While you’re at it, ask your doctor about taking a magnesium supplement. There’s some research to support supplementation as a means to help with cramping.

Foods rich in magnesium include:

  • whole grains
  • beans
  • nuts
  • seeds
  • unsweetened dried fruits

Bananas and leafy greens may also help balance electrolytes.

Lower your alcohol intake

Limit alcoholic beverages, like beer, wine, and mixed drinks, since these can dehydrate you.

In the case of alcohol-related nerve damage, seek help if you’re having a hard time quitting drinking. Consider reaching out to your doctor, a friend, or a local support program.

Conditions like alcoholic neuropathy can lead to permanent and progressive nerve damage. Early treatment is key in preventing this.

In pregnancy

Let your doctor know if you’re experiencing nighttime foot cramping during pregnancy. While many of the same self-care measures may help you, your doctor can provide additional guidance.

Stretch your foot when a cramp strikes and elevate your legs to keep cramps at bay. Staying active, getting a massage, and taking a warm (not hot) shower or bath may also help.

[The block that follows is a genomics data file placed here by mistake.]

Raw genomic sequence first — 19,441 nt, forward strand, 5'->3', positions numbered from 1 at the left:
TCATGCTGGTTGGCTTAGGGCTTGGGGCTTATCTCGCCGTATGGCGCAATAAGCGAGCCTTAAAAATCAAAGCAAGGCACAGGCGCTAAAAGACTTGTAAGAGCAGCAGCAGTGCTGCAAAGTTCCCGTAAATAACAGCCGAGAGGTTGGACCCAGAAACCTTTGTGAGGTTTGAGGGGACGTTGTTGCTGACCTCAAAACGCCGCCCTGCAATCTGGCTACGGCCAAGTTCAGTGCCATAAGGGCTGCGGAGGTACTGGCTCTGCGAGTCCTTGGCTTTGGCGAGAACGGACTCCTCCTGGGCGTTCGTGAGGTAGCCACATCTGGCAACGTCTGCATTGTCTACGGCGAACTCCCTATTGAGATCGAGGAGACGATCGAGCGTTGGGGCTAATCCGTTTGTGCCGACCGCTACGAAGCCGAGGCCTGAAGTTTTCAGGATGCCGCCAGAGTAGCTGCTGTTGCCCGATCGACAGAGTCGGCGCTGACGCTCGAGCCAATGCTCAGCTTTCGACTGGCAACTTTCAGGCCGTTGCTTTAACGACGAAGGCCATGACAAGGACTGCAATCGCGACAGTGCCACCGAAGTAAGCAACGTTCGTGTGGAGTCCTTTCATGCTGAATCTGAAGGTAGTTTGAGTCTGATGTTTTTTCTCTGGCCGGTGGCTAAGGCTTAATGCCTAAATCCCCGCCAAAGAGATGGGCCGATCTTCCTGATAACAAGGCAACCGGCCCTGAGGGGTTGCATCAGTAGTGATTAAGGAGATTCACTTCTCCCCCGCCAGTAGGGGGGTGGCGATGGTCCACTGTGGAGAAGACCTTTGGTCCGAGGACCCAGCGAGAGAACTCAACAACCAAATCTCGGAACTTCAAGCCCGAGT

You may find that the cramps go away on their own after you deliver your baby.

Foot cramps tend to go away on their own with home treatment, like stretching, or lifestyle changes, like drinking more water.

Call your doctor if your cramps are causing particularly severe discomfort or if you notice any swelling, redness, or other changes to the foot or surrounding structures.

You may also want to make an appointment if the cramps are happening frequently and don’t improve with changes to your routine.